Expert 5

The first question as expressed, is a general one, but there is ample evidence in experimental animals that in utero exposure to genotoxic carcinogens can cause cancer in offspring. There is certainly evidence in humans that maternal exposure to certain chemicals can lead to permanent damage in offspring, such as, in the cases of ethanol, thalidomide, and DES. The effects of these compounds may not result from genotoxicity, but they illustrate that chemicals with a wide variety of physico-chemical properties can pass from pregnant woman to fetus. There seems to be no obvious reason why 1,3D should be an exception.

Expert 1

No, unless a repeat somatic cell clastogenicity test would lead to a clear pos response. There are no described cases for a germ cell only mutagen

Expert 14

This cannot be excluded. Concerning the in vitro tests for genotoxic effects of 1,3-D, I would strongly recommend the performance of a robust in vitro micronucleus test in human lymphocytes (OECD TG 487).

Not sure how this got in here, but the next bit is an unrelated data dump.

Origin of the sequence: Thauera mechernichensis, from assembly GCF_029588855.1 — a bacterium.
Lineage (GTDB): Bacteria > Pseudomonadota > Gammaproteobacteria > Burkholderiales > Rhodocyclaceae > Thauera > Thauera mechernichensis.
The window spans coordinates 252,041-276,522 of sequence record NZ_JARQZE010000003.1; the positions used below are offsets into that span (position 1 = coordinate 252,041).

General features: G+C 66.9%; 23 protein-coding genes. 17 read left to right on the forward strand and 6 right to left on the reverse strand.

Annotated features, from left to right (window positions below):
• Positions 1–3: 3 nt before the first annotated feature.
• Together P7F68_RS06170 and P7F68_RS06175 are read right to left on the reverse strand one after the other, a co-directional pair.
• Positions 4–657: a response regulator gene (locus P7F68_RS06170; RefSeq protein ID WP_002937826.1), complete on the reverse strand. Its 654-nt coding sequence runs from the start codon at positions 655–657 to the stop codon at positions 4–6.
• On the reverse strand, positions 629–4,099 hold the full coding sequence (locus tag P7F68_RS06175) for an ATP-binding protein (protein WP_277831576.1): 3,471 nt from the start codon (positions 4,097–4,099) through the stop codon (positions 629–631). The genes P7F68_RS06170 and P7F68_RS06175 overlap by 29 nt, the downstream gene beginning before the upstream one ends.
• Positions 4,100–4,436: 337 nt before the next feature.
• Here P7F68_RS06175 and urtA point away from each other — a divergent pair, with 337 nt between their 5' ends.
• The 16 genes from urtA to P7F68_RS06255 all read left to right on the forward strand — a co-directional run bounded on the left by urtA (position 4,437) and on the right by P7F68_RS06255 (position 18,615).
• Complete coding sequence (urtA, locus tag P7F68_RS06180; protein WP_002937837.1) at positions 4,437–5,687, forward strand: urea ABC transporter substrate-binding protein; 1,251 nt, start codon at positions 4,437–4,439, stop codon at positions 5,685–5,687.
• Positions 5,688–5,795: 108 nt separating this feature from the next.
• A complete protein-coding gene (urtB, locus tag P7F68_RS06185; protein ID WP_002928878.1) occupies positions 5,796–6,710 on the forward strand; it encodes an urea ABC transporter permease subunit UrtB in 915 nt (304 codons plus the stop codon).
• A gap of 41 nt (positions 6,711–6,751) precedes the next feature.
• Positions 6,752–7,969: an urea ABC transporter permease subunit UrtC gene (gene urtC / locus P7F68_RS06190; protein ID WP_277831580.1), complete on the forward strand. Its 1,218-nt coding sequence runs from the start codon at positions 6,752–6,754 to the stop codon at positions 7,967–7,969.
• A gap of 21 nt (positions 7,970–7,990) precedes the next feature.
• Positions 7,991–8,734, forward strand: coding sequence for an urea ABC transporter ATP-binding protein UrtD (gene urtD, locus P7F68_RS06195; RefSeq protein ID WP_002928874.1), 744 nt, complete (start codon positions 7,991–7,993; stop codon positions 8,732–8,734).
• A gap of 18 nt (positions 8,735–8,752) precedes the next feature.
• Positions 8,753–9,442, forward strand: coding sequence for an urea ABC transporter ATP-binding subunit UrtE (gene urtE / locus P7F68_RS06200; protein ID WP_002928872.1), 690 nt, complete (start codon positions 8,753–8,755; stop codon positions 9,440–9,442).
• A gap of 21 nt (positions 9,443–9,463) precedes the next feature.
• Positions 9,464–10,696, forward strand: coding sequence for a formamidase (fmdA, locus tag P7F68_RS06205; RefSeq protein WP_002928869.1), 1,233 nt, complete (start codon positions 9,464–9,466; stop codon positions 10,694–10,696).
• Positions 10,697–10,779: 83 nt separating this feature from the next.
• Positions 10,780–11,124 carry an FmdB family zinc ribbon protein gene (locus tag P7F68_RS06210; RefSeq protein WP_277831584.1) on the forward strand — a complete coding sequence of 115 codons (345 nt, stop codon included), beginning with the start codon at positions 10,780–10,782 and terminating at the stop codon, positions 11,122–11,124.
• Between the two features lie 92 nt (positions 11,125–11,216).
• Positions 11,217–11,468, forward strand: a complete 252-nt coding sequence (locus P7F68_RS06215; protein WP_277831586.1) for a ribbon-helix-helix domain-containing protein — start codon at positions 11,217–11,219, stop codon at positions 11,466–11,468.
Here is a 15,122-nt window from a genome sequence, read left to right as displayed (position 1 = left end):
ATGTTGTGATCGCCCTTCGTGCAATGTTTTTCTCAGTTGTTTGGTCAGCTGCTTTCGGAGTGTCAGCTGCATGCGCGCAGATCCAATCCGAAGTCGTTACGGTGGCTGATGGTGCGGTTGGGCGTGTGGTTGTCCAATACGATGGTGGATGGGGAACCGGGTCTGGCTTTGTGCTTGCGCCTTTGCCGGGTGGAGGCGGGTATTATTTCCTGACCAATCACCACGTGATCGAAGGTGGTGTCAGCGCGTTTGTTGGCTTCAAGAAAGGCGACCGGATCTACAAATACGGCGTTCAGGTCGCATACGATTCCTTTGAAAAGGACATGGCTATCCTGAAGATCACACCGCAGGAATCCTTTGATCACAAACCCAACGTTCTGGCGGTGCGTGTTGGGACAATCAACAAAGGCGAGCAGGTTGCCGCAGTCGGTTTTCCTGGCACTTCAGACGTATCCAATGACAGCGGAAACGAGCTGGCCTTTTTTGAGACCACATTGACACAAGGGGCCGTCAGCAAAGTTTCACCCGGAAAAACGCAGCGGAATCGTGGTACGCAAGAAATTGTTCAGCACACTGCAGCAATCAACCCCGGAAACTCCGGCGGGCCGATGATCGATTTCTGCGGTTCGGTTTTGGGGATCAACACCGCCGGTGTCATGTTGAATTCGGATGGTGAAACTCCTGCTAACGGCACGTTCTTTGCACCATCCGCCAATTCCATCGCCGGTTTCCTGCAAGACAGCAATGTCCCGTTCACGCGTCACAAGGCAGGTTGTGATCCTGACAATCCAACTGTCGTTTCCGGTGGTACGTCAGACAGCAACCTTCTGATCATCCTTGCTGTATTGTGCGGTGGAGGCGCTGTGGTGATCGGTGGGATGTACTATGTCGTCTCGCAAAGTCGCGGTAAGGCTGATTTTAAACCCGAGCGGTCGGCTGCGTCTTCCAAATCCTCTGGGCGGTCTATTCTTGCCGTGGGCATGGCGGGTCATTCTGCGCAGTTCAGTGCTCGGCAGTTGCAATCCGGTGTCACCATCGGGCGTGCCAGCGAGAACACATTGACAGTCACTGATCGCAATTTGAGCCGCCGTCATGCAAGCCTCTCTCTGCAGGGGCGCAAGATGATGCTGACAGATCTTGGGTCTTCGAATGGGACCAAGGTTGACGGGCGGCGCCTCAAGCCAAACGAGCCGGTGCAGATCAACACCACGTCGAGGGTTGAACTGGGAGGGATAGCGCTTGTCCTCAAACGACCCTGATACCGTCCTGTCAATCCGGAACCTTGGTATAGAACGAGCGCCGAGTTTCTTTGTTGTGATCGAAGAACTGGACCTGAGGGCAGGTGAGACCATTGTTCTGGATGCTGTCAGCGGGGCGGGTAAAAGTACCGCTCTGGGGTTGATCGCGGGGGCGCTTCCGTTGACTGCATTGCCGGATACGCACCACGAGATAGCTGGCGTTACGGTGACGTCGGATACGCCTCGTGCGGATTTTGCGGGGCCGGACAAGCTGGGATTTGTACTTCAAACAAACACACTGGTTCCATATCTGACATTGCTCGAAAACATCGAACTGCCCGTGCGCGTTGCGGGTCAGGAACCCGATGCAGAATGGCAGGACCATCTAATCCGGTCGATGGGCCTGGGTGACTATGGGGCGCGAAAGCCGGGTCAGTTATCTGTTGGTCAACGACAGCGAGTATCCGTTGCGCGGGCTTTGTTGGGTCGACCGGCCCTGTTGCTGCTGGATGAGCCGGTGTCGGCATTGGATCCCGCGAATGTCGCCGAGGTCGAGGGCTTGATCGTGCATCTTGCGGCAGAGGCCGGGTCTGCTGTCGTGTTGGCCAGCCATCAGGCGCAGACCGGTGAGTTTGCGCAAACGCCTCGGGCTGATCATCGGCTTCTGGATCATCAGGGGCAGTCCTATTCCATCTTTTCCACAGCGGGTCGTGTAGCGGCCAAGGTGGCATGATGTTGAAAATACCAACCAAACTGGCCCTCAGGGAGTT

0 votes -1 1 vote
Expert 2
04/18/2019 09:37

The first comment above (user553126 [Expert 5] ) is right on target, and suggests that the original question could be broadened to ask "is it possible that 1,3D is a developmental toxin, whether via a genotoxic mechanism or any other mechanism?"

2 votes 2 0 votes
Expert 7
04/18/2019 09:40

Although not summarize in the White paper, it appear from other documents that there is little indication that 1,3-D poses a reproductive toxicity or teratogenic risk. Thus, given the negative findings in the in vivo DNA adduct/mutation studies and the dominant lethal test (recognizing peer review comment on lack of sensitivity) as well as the lack of concern for reproductive/developmental toxicity, there is not a scientific justification to pursue this line of testing based on available evidence. (as stated above "unless a clear clastogen" and then issue would have to be re-visited )

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Expert 2
04/18/2019 13:34

To user 232578 [Expert 7] -- probably not our place to say, but if an important question (developmental tox) has been "answered" outside of the White Paper, then it would seem to be a good idea for the White Paper to reflect that (negative) evidence, with references.

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